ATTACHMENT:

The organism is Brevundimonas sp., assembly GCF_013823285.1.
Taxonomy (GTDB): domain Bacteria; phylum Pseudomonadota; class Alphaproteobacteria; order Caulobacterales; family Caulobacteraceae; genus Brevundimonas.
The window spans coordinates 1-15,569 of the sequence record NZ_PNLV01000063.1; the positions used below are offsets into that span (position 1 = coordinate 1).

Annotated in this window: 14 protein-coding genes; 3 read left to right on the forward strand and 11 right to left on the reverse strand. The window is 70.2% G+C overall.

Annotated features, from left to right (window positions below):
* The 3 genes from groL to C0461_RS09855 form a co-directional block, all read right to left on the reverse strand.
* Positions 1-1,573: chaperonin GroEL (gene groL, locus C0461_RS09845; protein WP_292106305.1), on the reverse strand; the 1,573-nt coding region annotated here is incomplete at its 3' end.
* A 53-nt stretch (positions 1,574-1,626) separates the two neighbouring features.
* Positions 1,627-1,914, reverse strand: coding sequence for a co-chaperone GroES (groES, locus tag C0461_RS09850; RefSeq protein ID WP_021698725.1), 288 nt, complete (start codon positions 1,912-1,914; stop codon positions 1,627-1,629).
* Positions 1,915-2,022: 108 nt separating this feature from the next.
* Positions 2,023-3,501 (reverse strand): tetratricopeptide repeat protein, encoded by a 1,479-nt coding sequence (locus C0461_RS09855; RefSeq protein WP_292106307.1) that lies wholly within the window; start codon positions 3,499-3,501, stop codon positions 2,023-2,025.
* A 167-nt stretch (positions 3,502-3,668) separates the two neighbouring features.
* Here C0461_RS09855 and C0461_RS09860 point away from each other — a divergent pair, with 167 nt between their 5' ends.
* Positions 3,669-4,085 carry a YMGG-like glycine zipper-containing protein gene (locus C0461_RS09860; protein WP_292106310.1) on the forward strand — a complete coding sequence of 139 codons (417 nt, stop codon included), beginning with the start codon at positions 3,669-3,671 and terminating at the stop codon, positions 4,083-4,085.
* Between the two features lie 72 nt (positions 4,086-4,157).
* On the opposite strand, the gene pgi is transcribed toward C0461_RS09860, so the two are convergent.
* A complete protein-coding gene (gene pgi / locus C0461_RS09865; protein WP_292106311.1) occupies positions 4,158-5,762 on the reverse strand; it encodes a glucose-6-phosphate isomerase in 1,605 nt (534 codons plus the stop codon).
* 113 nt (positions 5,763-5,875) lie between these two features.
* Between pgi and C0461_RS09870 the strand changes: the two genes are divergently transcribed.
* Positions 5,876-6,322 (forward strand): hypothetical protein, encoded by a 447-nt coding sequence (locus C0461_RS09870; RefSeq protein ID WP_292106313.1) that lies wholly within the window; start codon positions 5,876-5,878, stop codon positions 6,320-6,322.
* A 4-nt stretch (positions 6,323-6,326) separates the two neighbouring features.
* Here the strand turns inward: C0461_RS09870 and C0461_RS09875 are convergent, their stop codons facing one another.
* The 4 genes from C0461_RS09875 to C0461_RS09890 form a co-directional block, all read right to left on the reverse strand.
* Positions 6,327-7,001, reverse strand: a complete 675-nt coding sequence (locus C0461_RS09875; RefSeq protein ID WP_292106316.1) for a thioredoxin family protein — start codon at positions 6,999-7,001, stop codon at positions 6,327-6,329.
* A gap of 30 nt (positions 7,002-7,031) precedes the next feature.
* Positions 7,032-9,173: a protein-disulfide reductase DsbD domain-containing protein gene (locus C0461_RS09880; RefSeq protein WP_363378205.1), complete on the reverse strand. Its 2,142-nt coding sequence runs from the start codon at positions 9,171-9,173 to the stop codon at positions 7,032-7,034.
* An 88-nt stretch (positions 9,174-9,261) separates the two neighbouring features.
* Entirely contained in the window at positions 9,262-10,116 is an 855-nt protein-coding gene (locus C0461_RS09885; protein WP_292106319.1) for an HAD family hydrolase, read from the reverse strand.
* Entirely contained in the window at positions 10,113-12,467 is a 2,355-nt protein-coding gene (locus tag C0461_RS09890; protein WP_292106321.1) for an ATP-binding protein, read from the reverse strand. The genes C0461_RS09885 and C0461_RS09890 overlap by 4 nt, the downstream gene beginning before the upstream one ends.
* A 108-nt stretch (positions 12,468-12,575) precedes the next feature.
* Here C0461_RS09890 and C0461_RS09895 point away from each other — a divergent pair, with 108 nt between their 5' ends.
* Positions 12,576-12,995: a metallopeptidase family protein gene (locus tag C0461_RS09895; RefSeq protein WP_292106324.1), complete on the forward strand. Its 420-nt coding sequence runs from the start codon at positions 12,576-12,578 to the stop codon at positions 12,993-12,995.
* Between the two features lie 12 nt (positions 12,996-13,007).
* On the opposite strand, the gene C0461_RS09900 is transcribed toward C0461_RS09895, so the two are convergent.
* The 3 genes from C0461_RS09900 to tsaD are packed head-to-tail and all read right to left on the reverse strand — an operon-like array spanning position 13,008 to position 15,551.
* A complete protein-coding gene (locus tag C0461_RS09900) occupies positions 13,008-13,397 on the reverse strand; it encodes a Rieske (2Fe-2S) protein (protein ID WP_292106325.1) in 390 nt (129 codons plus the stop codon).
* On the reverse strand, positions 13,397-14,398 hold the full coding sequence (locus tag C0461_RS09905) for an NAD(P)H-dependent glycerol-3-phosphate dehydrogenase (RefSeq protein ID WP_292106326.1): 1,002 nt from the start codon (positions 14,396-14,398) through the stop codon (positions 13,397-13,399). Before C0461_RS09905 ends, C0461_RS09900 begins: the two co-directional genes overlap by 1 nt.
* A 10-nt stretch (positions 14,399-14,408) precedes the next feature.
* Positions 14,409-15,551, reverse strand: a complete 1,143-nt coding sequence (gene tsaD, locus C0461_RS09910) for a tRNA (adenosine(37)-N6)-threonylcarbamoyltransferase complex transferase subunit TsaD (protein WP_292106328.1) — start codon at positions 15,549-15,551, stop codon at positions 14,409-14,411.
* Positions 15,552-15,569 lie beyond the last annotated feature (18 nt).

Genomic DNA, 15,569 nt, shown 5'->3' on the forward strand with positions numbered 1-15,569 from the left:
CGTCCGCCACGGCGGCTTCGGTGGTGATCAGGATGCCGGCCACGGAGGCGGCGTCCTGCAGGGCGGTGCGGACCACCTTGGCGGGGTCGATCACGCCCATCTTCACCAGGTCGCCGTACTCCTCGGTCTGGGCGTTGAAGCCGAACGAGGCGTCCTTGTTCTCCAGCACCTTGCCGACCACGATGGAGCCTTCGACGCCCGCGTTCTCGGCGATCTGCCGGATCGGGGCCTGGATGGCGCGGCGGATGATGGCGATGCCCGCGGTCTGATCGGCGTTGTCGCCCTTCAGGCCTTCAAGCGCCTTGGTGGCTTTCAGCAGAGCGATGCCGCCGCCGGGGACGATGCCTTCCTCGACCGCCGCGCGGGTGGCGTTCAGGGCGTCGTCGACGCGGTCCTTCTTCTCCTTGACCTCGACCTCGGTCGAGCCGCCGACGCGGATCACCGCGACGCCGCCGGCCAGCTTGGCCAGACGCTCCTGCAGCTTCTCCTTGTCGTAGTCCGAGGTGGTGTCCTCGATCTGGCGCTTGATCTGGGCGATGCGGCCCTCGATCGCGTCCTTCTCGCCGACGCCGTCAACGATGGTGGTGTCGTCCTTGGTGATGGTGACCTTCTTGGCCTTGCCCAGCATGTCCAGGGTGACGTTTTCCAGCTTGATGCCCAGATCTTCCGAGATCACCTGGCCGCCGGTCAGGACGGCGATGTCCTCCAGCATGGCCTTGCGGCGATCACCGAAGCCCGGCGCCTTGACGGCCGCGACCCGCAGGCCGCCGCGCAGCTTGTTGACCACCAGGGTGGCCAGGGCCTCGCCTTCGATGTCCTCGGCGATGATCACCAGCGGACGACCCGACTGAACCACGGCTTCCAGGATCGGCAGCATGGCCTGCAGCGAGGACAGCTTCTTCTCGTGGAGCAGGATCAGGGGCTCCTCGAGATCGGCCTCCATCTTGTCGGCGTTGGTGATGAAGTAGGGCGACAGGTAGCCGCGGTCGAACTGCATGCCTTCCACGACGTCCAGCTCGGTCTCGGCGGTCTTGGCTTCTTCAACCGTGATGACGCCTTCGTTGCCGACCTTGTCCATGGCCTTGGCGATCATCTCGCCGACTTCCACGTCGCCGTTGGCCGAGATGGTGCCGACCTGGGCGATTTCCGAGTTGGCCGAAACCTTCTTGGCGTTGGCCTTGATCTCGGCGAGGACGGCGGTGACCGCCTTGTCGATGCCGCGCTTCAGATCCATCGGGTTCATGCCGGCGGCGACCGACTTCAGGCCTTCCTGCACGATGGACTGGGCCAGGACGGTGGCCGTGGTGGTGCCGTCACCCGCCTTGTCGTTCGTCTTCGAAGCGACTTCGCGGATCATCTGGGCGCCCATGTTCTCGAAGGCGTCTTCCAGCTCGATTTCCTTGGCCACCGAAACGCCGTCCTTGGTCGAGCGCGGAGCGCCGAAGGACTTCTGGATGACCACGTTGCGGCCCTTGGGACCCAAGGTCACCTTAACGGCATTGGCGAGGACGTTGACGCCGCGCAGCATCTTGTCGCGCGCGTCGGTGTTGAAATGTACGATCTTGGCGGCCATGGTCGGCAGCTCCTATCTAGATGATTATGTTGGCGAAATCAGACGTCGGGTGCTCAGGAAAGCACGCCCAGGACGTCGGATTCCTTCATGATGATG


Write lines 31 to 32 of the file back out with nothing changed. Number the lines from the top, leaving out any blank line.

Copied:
* Here C0461_RS09890 and C0461_RS09895 point away from each other — a divergent pair, with 108 nt between their 5' ends.
* Positions 12,576-12,995: a metallopeptidase family protein gene (locus tag C0461_RS09895; RefSeq protein WP_292106324.1), complete on the forward strand. Its 420-nt coding sequence runs from the start codon at positions 12,576-12,578 to the stop codon at positions 12,993-12,995.